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Conrad Mandsager

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Name  Conrad Mandsager

Conrad Mandsager
Education  Marshalltown High School, Wartburg College

Organizations founded  ChildVoice International

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Conrad Mandsager (born July 18, 1953) is an American entrepreneur and innovator who is the founder and current president and CEO of ChildVoice International, a Christian humanitarian relief and development organization seeking to restore the voices of children silenced by war.

Contents

Throughout his professional career, Mandsager has provided "on the ground" expertise to social service organizations in not for profit, for profit, and government sectors. His strong record of leadership and program development has assisted numerous organizations seeking aggressive growth in new and existing ventures that serve populations at risk.

Early life and education

Mandsager was born in Bismarck, North Dakota, United States as a son of a surgeon and teacher. The following year, Mandsager’s family moved to Paris, France where his parents entered language school in preparation for a move to Cameroon, West Africa. In 1955, Mandsager’s father built and began operation of a mission hospital in Garoua Boulai, Cameroon. At age twelve, after completing his elementary education in Cameroon, Mandsager’s family moved to Iowa City, Iowa, United States.

Mandsager graduated from Marshalltown High School in Marshalltown, Iowa in 1971. He went on to attend Wartburg College in Waverly, Iowa on a football scholarship and graduated with a Bachelor of Arts degree in Biology in 1975. While at Wartburg, he was awarded an NCAA Postgraduate Scholarship, and from 1976 to 1977, Mandsager pursued post-graduate work in Veterinary Physiology at Iowa State University in Ames, Iowa.

Work

Mandsager left graduate school in 1977 to run the family farm in northern Iowa.

In 1982 he and his family moved to Jefferson, New York to manage Middlebrook Farms, an investor-owned dairy operation.

From 1985 to 1991, he advanced from State Director to National Director of Prison Fellowship Ministries, an international non-profit organization active in justice reform, victim rights, and services to prisoners, ex-prisoners, and their families. During his years with Prison Fellowship, Mandsager directed programs in 200 state and federal prisons in a 19 statewide area with a staff of 18 field directors and 11,000 volunteers. He also designed and implemented a volunteer-driven, pre-release program at minimum security prisons, which became the model for 133 programs nationally.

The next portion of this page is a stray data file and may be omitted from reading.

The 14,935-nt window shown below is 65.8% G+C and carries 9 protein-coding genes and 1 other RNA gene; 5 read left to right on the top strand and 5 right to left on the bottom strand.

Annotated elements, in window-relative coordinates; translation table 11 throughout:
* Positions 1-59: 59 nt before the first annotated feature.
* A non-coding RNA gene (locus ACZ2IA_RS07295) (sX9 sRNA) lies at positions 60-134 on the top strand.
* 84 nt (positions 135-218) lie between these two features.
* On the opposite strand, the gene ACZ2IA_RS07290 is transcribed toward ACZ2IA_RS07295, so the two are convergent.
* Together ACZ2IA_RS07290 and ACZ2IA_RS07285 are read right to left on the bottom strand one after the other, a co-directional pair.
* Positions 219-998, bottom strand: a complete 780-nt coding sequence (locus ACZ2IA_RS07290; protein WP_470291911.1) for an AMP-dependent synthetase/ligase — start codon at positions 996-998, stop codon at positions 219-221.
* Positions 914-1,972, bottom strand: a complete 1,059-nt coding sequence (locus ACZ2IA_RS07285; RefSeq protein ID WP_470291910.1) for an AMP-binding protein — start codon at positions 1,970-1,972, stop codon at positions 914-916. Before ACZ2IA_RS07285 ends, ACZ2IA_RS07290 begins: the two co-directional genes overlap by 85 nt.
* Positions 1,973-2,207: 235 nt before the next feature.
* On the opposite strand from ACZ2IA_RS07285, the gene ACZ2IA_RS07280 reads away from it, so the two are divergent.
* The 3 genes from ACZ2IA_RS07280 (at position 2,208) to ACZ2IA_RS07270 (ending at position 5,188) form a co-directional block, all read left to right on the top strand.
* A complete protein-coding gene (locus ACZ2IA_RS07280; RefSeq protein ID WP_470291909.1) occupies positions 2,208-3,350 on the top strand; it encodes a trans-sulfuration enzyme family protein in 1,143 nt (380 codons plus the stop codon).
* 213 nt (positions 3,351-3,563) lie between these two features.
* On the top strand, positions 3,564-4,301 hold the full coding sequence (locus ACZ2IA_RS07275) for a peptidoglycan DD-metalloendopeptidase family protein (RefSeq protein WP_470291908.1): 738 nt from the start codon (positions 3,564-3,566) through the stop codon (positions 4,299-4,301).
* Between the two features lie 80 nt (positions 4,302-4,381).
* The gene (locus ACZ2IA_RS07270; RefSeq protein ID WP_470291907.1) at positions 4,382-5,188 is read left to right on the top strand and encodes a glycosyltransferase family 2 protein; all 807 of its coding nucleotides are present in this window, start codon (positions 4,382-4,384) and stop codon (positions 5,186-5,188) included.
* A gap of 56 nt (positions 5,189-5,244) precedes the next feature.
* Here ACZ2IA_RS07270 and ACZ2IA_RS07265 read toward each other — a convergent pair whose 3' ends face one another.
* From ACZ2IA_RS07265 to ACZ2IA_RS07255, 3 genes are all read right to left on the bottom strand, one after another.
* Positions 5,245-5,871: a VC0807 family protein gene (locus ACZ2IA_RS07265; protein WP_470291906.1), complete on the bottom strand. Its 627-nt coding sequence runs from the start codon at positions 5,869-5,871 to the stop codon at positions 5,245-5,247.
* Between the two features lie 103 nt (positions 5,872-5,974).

From 1991 to 1994, Mandsager was the Director of Field Ministry for JAF Ministries in Agoura Hills, California. JAF Ministries is an international non-profit organization dedicated to accelerating Christian ministry in the disability community through education and awareness, volunteer mobilization and training, and program development. While at JAF, Mandsager designed and launched Wheels for the World (WFTW), an international wheelchair collection and refurbishment program that has distributed over 20,000 wheelchairs to over 60 countries in the last 12 years. He also directed a research project on the church and disability, resulting in strategy and design of a national field organization.

From 1994 to 2004, Mandsager served as a Senior Consultant for Dare Mighty Things (Portsmouth, New Hampshire and Washington, DC), a consulting firm specializing in the start-up of innovative, self-sustaining social ventures, including high-level strategic planning and program development for foundations, national non-profit groups, and government agencies. His clients included the National Guard Bureau, Department of Justice, Health and Human Services, DeVos Family Foundation, World Vision, Feed the Children, Promise Keepers, Prison Fellowship International, and the Jack Eckerd Foundation. Mandsager had a number of accomplishments during his time with Dare Mighty Things, including the development and production of WorldView, a widely acclaimed audio and video assisted training curriculum for mentors of high-risk youth and directing the launch of the InnerChange Freedom Initiative, the first faith-based prison in the United States.

In 2004, Mandsager started Mandsager and Associates, a consulting practice specializing in program development and evaluation. In 2006, Conrad founded ChildVoice International in response to the millions of children whose destinies are being destroyed by war. ChildVoice's programs recognize that someone must speak for the voiceless and devastated children who often are unable even to whisper the horror of becoming young victims of brutality and inhumanity. But more than speak, ChildVoice acts on the conviction that children beaten down by war can be restored in safe communities with loving care, spiritual and psychosocial counselling, and effective education and vocational training.

Currently, ChildVoice is operating a multi-phase humanitarian development project to assist the children victims of war, abduction, and slavery in northern Uganda. This project provides direct relief for child mothers – formerly abducted girls who bore children while in captivity—and their infants through long-term rehabilitation which includes sanctuary, care, education, vocational training, and spiritual and emotional counselling. ChildVoice is also operating a number of community development projects with a focus on agriculture, health care, water and sanitation, and education.

Personal life

Mandsager married Kathy Osterbur in 1974. Together they have three children—Nathan, Thad, and Alison.

He and his wife currently reside in Nottingham, New Hampshire on a small farm where they raise Highland cattle.

References

Conrad Mandsager Wikipedia


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